> Unix ps command for system status. Can someone please tell me what is
> the equivalent call in the Windows environment ?

There isn't one. Have you considered installing Linux? Commands like "ps"
are not platform-portable.

--
Paul Lutus
http://www.arachnoid.com

Well off the top of my head right now -
The first recipe in Ruby Cookbook - in the Rails chapter

Second -
AWDWR 2nd edition in the Web2.0 Chapter.

I am pretty sure I saw it somewhere else as well, but it's not
surfacing right now.

Stuart

···

On 9/8/06, M. Edward (Ed) Borasky <znmeb@cesmail.net> wrote:

Dark Ambient wrote:
> Sorry, but googling doesn't seem to be leading me anywhere. I have a
> number o Ruby examples from books that demonstrate things using the
> Unix ps command for system status. Can someone please tell me what is
> the equivalent call in the Windows environment ?
>
> TIA
> Stuart
>
I've seen some of the responses to this post, and I'm really curious.
Which books use examples that require "ps", and could you give some
examples of the use of "ps" in a Ruby script/program?

The reason I bring this up is that there are some times when doing "ps"
in a script is a very bad idea. Textbook examples that are OS-dependent
don't impress me all that much, either, outside of the obligatory "how
to get up and running on Windows, Linux, MacOS and Solaris" chapters.

Dark Ambient wrote:

Well off the top of my head right now -
The first recipe in Ruby Cookbook - in the Rails chapter

Second -
AWDWR 2nd edition in the Web2.0 Chapter.

I am pretty sure I saw it somewhere else as well, but it's not
surfacing right now.

Stuart
> Dark Ambient wrote:
> > Sorry, but googling doesn't seem to be leading me anywhere. I have a
> > number o Ruby examples from books that demonstrate things using the
> > Unix ps command for system status. Can someone please tell me what is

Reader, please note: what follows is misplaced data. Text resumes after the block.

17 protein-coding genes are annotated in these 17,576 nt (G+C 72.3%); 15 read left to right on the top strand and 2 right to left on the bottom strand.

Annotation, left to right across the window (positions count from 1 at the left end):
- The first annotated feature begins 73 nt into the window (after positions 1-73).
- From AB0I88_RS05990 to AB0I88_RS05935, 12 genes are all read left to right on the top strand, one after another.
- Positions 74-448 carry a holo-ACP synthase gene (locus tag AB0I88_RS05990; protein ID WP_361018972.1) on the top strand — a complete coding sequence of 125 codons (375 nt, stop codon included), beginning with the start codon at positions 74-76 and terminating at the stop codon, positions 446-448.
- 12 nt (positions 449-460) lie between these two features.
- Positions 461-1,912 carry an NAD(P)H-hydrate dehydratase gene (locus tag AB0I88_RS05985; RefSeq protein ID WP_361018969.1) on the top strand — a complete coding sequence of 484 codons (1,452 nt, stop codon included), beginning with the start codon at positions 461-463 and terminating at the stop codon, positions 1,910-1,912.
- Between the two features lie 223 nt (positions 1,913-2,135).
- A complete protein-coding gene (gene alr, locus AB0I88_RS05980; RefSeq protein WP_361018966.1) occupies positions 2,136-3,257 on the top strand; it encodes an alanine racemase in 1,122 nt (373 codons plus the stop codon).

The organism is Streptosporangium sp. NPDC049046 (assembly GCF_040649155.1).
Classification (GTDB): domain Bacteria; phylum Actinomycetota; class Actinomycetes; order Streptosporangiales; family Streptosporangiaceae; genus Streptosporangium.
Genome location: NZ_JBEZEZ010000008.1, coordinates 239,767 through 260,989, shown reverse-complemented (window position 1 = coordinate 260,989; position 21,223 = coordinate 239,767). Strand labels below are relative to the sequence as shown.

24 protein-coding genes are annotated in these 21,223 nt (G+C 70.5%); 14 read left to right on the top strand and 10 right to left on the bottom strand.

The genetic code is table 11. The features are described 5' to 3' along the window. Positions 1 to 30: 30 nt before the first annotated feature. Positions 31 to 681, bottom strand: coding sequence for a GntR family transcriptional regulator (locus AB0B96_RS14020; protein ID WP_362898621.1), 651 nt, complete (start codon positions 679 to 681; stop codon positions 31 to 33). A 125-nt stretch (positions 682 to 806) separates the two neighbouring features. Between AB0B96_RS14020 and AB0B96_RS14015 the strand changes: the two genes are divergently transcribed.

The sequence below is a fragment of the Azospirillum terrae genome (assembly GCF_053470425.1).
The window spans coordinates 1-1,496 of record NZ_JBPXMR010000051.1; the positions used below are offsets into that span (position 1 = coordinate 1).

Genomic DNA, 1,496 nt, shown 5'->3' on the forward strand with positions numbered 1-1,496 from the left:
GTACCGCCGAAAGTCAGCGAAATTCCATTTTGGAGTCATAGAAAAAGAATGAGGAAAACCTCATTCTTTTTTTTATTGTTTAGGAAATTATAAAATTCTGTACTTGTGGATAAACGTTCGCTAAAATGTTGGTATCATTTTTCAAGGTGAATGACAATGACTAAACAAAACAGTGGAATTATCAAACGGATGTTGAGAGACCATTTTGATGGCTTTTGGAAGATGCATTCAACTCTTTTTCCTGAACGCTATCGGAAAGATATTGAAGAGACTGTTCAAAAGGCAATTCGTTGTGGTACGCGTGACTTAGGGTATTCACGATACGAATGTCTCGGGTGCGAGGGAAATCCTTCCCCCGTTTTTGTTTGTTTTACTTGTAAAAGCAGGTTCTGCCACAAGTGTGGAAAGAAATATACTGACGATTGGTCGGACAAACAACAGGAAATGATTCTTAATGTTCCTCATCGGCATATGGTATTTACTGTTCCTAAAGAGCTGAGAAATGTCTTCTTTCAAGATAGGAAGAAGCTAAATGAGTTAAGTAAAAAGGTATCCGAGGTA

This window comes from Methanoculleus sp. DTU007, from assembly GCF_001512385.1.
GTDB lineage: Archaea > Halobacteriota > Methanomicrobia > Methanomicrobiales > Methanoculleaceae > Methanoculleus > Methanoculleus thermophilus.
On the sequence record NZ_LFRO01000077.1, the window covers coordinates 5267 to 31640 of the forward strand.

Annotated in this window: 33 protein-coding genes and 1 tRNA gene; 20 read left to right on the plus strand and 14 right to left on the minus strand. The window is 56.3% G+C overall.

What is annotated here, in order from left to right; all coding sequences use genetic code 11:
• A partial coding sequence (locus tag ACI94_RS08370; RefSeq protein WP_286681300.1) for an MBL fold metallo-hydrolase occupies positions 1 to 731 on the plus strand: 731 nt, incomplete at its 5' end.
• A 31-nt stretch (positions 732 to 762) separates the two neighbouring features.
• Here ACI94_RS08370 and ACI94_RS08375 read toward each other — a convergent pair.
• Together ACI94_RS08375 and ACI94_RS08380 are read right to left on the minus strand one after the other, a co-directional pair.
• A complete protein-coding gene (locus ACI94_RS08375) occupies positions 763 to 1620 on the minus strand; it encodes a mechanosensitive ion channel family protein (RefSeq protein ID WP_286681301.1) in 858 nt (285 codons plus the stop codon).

> > the equivalent call in the Windows environment ?
> >
> > TIA
> > Stuart
> >
> >
> I've seen some of the responses to this post, and I'm really curious.
> Which books use examples that require "ps", and could you give some
> examples of the use of "ps" in a Ruby script/program?
>
> The reason I bring this up is that there are some times when doing "ps"
> in a script is a very bad idea. Textbook examples that are OS-dependent
> don't impress me all that much, either, outside of the obligatory "how
> to get up and running on Windows, Linux, MacOS and Solaris" chapters.
>
>

I don't have my win pc at hand but you can try CygWin - its a pretty
comprehensive set of *nix tools and it may have a ps you can use.

···

On 9/8/06, M. Edward (Ed) Borasky <znmeb@cesmail.net> wrote:

Dark Ambient wrote:

Well off the top of my head right now -
The first recipe in Ruby Cookbook - in the Rails chapter

I don't have that one handy, but I'll look it up

Second -
AWDWR 2nd edition in the Web2.0 Chapter.

Yeah ... page 513 in my Beta PDF. Comments:

1. Yeah, it's "UNIX" specific, and it says so in the text.

2. It's demonstrating regular updates and the "backquote" operator. I
assume the backquote works on Windows, so a better example might be some
command that would work on Windows, Linux and MacOS. Just off the top of
my head, the only thing I can recall is

   `more logfile.txt`

3. Depending on the frequency and the number of processes, doing that
"ps" can impact performance severely. "ps -a" lists *all* the processes
running on the system. You don't want to do this on a system with
several thousand processes!

4. If the application requirements specifically call for that
functionality, there are usually better tools available. If not, it's
exposing some system internals to an end user that probably are either
uninteresting or none of their (expletive deleted) business. "ps" is a
command line system administration tool.

5. There are worse versions of the "ps" command than "ps -a". For
example, "ps -vax" or "ps -uax" does a *sort* on all the processes! Take
your system with thousands of processes and sort all those lines every
two seconds? Not on *my* server, please!!